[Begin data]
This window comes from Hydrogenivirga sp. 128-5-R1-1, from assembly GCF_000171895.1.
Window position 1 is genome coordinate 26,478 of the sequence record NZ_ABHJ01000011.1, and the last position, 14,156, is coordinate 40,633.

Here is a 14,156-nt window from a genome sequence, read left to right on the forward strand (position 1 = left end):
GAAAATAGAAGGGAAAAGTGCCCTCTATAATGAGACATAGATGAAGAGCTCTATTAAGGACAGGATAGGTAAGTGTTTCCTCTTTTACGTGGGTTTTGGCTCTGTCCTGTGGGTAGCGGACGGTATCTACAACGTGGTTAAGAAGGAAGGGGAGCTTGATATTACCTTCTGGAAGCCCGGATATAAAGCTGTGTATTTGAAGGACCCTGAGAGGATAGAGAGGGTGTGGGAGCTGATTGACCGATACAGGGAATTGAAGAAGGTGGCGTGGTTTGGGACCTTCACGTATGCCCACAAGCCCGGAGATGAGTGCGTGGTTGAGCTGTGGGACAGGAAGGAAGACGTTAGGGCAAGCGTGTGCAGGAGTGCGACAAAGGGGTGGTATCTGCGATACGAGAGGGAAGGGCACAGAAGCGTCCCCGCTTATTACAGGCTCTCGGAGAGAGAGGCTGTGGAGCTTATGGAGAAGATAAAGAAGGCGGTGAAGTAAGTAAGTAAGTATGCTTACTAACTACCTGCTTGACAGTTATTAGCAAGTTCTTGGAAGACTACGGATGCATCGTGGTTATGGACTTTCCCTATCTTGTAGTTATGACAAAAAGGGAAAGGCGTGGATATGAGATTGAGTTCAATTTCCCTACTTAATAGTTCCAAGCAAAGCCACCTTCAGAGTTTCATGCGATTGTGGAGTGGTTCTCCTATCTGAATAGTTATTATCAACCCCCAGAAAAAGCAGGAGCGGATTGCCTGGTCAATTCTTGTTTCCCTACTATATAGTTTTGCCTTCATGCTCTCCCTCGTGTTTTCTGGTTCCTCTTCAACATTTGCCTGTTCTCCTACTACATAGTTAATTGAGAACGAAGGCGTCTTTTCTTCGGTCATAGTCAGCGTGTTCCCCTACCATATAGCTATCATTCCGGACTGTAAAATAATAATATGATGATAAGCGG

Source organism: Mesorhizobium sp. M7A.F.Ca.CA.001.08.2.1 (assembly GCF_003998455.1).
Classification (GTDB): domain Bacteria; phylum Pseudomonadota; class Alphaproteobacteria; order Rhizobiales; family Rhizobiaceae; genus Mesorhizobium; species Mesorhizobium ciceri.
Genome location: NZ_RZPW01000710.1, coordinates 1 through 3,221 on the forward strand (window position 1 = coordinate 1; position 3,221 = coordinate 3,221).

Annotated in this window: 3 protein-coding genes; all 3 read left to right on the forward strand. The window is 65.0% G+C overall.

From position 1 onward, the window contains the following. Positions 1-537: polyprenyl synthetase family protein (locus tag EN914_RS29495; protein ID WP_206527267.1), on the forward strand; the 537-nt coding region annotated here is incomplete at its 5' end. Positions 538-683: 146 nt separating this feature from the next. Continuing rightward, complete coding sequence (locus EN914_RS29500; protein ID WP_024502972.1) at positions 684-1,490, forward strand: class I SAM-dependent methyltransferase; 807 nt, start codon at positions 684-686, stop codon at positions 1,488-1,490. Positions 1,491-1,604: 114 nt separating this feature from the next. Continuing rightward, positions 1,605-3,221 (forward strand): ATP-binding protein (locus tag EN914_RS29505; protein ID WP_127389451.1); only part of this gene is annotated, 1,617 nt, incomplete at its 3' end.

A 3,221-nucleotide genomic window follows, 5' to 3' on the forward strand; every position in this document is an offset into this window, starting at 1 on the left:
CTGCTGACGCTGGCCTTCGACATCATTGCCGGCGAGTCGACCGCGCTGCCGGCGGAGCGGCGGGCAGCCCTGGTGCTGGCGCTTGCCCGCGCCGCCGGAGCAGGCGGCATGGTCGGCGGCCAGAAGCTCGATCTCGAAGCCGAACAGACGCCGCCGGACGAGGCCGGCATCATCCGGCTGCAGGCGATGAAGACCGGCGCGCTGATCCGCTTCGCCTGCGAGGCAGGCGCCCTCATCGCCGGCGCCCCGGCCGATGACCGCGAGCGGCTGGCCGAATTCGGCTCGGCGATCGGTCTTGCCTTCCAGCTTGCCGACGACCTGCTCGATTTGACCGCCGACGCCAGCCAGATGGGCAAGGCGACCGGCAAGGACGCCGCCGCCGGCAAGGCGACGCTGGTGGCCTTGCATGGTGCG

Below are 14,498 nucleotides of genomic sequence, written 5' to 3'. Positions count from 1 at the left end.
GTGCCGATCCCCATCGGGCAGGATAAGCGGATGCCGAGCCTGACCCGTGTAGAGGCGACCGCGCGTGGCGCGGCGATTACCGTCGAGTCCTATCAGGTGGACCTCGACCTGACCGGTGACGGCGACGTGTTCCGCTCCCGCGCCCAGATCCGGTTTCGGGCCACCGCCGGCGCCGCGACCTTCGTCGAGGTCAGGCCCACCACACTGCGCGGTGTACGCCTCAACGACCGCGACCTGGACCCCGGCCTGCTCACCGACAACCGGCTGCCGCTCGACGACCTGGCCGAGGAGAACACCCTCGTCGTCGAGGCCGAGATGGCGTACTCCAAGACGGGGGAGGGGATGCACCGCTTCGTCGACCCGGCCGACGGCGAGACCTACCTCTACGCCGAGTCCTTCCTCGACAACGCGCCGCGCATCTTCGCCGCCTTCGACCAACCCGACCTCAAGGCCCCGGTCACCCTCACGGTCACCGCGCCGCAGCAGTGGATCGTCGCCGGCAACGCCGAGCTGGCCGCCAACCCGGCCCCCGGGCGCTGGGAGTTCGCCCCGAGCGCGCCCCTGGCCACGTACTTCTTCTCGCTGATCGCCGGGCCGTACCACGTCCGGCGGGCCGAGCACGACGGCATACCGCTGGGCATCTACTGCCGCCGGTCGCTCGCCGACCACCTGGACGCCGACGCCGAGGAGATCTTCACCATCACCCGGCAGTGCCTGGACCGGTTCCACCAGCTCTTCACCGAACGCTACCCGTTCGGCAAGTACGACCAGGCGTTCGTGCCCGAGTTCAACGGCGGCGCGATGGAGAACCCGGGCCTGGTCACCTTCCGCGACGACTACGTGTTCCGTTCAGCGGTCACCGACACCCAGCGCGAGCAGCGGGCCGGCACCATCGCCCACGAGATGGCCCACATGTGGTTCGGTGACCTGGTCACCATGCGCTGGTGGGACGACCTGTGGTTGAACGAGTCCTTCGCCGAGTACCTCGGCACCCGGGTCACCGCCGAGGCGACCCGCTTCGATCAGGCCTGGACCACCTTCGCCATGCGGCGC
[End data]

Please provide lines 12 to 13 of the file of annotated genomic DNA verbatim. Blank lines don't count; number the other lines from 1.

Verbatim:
Below are 14,498 nucleotides of genomic sequence, written 5' to 3'. Positions count from 1 at the left end.
GTGCCGATCCCCATCGGGCAGGATAAGCGGATGCCGAGCCTGACCCGTGTAGAGGCGACCGCGCGTGGCGCGGCGATTACCGTCGAGTCCTATCAGGTGGACCTCGACCTGACCGGTGACGGCGACGTGTTCCGCTCCCGCGCCCAGATCCGGTTTCGGGCCACCGCCGGCGCCGCGACCTTCGTCGAGGTCAGGCCCACCACACTGCGCGGTGTACGCCTCAACGACCGCGACCTGGACCCCGGCCTGCTCACCGACAACCGGCTGCCGCTCGACGACCTGGCCGAGGAGAACACCCTCGTCGTCGAGGCCGAGATGGCGTACTCCAAGACGGGGGAGGGGATGCACCGCTTCGTCGACCCGGCCGACGGCGAGACCTACCTCTACGCCGAGTCCTTCCTCGACAACGCGCCGCGCATCTTCGCCGCCTTCGACCAACCCGACCTCAAGGCCCCGGTCACCCTCACGGTCACCGCGCCGCAGCAGTGGATCGTCGCCGGCAACGCCGAGCTGGCCGCCAACCCGGCCCCCGGGCGCTGGGAGTTCGCCCCGAGCGCGCCCCTGGCCACGTACTTCTTCTCGCTGATCGCCGGGCCGTACCACGTCCGGCGGGCCGAGCACGACGGCATACCGCTGGGCATCTACTGCCGCCGGTCGCTCGCCGACCACCTGGACGCCGACGCCGAGGAGATCTTCACCATCACCCGGCAGTGCCTGGACCGGTTCCACCAGCTCTTCACCGAACGCTACCCGTTCGGCAAGTACGACCAGGCGTTCGTGCCCGAGTTCAACGGCGGCGCGATGGAGAACCCGGGCCTGGTCACCTTCCGCGACGACTACGTGTTCCGTTCAGCGGTCACCGACACCCAGCGCGAGCAGCGGGCCGGCACCATCGCCCACGAGATGGCCCACATGTGGTTCGGTGACCTGGTCACCATGCGCTGGTGGGACGACCTGTGGTTGAACGAGTCCTTCGCCGAGTACCTCGGCACCCGGGTCACCGCCGAGGCGACCCGCTTCGATCAGGCCTGGACCACCTTCGCCATGCGGCGC